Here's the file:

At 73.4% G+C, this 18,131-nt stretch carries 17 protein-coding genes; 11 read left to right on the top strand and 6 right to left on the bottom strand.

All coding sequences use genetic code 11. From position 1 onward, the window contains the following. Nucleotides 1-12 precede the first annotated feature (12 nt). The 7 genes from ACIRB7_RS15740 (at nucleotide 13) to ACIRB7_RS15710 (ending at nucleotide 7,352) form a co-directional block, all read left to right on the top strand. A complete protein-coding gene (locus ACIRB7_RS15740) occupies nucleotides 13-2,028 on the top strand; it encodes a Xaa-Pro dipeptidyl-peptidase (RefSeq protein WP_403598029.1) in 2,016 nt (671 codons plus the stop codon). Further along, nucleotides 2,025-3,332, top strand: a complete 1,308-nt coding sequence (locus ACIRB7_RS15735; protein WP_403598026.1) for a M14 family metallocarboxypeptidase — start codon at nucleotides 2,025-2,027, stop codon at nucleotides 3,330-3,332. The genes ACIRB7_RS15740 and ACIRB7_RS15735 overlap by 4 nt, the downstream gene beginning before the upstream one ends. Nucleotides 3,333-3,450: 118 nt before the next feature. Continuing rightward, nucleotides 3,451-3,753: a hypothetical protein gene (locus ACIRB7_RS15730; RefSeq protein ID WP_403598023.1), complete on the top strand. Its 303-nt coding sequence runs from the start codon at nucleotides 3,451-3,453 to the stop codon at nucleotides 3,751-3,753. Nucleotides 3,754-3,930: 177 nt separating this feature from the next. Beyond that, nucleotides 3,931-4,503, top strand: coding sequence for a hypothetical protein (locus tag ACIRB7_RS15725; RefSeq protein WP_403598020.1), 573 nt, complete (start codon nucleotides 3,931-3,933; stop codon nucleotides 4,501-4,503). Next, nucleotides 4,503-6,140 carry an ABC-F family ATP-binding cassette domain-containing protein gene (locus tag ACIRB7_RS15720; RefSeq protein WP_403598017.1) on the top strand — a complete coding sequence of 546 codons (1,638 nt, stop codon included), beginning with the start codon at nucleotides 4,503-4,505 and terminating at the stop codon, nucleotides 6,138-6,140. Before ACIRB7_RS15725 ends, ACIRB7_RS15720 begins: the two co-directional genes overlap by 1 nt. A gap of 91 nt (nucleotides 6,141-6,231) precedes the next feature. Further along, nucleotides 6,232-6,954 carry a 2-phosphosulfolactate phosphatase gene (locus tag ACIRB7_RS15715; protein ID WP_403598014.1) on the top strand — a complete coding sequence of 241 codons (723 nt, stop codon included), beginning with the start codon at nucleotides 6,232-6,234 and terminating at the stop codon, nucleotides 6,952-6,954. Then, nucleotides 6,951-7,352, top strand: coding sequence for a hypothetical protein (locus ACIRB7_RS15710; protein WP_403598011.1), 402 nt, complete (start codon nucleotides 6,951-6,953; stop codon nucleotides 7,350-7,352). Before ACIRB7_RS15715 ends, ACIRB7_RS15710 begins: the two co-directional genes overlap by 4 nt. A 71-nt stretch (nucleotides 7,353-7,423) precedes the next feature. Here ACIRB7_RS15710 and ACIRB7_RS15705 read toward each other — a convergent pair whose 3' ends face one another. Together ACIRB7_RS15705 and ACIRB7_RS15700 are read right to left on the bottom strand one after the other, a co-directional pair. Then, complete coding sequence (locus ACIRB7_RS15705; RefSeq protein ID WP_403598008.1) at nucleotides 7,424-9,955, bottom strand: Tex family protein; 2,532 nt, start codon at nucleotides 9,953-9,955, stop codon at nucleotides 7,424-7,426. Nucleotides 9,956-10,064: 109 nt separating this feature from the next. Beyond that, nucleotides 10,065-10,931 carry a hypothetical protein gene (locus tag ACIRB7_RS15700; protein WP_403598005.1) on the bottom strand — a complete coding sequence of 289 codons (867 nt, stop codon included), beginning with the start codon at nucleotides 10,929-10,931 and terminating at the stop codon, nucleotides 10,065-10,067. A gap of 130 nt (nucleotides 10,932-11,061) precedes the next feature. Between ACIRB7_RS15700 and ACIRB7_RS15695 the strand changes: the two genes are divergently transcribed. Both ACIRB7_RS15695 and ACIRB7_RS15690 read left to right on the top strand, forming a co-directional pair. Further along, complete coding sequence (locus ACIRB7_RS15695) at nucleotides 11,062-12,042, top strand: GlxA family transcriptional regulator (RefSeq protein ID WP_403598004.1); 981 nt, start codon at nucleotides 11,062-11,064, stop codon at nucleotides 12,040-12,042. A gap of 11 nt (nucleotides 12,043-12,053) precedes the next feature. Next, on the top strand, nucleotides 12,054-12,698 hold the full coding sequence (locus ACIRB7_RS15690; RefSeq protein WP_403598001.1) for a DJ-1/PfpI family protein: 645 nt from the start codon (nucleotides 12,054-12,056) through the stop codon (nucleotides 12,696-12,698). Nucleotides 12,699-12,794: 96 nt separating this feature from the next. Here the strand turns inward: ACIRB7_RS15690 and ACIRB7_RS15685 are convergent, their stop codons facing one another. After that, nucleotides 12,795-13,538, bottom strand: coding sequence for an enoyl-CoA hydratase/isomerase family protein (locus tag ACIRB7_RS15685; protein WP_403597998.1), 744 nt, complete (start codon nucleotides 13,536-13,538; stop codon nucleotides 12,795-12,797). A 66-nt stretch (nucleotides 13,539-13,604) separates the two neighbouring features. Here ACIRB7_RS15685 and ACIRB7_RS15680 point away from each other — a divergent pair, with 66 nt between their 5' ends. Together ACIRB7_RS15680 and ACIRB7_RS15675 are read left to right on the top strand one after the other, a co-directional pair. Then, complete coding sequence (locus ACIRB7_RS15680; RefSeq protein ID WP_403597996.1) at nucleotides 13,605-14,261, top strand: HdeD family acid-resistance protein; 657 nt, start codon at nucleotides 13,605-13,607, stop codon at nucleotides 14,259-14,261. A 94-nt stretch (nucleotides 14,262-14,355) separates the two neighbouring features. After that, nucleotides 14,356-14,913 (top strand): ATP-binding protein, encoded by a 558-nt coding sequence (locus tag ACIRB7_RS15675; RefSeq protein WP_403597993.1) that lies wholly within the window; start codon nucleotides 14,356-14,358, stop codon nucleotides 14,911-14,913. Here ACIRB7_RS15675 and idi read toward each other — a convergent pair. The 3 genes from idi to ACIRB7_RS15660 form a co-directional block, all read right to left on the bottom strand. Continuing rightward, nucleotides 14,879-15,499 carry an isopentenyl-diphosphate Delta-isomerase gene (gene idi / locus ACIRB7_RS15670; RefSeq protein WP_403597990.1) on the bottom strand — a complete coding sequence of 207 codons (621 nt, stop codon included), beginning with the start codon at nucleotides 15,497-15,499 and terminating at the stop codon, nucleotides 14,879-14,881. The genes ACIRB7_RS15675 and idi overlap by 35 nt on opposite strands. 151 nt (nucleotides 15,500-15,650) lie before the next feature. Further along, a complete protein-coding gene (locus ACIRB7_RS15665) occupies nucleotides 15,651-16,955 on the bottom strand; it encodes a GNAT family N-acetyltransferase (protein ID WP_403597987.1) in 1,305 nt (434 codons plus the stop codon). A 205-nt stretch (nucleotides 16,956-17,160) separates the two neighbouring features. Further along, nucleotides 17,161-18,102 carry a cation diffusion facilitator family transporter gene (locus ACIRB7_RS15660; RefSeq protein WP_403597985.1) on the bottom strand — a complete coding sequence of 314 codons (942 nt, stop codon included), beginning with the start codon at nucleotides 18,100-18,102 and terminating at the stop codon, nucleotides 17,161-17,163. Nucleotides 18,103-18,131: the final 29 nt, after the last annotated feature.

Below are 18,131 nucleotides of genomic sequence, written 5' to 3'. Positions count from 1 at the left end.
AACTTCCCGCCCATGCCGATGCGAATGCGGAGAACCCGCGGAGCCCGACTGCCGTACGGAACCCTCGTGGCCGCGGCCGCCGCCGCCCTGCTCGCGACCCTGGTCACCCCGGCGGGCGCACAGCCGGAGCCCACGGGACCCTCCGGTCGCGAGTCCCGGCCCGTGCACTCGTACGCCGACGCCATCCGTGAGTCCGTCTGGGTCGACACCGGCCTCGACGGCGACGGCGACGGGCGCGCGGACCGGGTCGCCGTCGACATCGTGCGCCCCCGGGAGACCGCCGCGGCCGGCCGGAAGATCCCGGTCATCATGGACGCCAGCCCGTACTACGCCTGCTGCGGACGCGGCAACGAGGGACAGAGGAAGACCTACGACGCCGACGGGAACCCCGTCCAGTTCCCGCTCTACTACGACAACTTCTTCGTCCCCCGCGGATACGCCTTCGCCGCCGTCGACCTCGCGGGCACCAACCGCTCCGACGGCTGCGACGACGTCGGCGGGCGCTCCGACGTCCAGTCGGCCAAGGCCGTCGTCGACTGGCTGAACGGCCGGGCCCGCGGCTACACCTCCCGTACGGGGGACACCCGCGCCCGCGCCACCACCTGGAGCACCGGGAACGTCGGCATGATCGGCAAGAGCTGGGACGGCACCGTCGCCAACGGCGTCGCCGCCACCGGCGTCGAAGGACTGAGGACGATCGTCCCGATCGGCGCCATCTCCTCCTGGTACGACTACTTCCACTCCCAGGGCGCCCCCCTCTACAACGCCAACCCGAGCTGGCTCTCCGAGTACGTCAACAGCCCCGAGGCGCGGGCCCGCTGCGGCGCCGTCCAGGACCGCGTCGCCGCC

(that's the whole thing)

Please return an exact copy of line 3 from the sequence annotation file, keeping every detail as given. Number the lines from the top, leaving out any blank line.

Below are 18,131 nucleotides of genomic sequence, written 5' to 3'. Positions count from 1 at the left end.